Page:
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Home • Glonium stellatum CBS 207.34 v1.0
Glonium stellatum
Photo credit: Jason Karakehian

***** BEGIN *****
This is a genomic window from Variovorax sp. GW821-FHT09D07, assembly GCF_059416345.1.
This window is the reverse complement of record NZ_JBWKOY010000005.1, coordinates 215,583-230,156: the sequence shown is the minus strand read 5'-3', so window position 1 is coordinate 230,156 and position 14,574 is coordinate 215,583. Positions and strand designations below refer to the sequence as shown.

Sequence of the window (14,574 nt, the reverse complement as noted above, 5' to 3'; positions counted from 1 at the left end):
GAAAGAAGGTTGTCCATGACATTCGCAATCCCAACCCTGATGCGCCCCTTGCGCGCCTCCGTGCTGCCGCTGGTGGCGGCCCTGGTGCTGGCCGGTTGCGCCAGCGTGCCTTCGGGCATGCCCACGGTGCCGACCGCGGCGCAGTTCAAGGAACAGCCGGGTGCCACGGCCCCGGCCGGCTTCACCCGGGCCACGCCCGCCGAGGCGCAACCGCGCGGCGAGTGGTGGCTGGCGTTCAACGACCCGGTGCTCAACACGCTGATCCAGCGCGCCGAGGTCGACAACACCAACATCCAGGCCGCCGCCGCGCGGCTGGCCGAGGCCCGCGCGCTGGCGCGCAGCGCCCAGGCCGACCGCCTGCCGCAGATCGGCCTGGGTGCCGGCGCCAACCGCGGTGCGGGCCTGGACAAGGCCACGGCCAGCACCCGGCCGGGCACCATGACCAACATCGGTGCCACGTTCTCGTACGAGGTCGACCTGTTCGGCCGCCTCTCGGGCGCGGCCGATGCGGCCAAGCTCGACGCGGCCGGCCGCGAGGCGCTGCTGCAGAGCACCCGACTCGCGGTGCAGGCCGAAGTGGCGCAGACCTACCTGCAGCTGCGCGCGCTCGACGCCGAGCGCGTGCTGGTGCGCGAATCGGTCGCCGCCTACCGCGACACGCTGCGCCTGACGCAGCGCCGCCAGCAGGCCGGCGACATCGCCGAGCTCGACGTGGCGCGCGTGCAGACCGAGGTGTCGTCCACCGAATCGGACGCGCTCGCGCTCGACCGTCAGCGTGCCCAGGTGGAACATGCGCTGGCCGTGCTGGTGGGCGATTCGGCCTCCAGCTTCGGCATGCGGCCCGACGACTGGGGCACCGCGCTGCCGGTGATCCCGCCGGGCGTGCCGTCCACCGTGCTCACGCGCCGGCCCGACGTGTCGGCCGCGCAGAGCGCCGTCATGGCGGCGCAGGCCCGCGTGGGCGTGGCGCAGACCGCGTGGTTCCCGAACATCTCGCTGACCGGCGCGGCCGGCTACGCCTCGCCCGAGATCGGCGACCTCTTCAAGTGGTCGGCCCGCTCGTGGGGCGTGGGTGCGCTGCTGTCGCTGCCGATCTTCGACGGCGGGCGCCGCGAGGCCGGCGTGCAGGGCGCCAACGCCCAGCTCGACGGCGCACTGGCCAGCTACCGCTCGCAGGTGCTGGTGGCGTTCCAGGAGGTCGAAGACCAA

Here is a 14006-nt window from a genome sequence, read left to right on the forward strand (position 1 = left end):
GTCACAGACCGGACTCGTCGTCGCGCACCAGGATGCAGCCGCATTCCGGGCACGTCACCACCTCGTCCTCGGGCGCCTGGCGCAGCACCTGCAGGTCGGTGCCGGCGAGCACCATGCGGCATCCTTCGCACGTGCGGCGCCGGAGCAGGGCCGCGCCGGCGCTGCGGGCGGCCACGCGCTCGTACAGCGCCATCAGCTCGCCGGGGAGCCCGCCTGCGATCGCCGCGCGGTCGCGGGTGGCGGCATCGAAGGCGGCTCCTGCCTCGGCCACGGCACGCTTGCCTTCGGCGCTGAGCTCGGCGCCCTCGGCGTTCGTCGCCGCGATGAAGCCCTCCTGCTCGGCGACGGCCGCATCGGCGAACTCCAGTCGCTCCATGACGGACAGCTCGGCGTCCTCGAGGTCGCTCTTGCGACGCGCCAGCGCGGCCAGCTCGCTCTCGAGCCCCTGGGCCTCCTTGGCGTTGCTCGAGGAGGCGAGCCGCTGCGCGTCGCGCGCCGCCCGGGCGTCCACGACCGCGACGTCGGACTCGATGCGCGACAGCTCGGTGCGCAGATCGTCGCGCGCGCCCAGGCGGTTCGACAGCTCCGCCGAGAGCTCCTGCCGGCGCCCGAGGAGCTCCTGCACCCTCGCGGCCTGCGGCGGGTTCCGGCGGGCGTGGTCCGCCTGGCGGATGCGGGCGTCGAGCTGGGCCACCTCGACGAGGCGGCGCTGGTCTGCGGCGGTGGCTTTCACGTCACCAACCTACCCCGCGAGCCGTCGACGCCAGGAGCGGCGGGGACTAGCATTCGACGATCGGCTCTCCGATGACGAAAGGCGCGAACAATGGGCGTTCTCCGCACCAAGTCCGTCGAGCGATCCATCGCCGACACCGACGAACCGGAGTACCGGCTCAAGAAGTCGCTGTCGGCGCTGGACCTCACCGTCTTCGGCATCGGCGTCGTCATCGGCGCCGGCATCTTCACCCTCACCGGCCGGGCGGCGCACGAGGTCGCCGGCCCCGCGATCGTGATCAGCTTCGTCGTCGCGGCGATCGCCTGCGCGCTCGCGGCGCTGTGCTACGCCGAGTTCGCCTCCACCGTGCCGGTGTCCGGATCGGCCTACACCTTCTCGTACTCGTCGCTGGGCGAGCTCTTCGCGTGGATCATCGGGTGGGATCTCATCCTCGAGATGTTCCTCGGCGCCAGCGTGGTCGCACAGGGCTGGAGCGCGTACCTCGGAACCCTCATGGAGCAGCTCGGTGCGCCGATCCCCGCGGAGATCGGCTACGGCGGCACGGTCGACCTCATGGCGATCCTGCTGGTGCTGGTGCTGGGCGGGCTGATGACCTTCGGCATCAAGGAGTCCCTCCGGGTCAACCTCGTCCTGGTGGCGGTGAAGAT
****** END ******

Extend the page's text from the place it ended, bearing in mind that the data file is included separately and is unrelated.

Glonium stellatum (Gloniaceae, Mytilinidiales, Dothideomycetes) produces darkly pigmented, carbonaceous ascomata on bark, wood or soil.  The asci are clavate to cylindrical and fissitunicate, and the ascospores are hyaline to lightly pigmented with a single conspicuous septum (Boehm et al 2009). Ecologically, Glonium is characterized as a decomposer of plant material, however, recently it was determined to be a close relative to the biotrophic genus Cenococcum (Spatafora et al. 2013).  Cenococcum is one of the most commonly encountered genera of mycorrhizal fungi; also, it is the only genus of mycorrhizal fungi in Dothideomycetes and represents an independent origin of mycorrhizae among Ascomycota.  Thus, the genome of G. stellatum is an important sampling point in understanding the genetic basis for transitions in fungal ecologies and the origin of mycorrhizae and plant-asscociated fungi.

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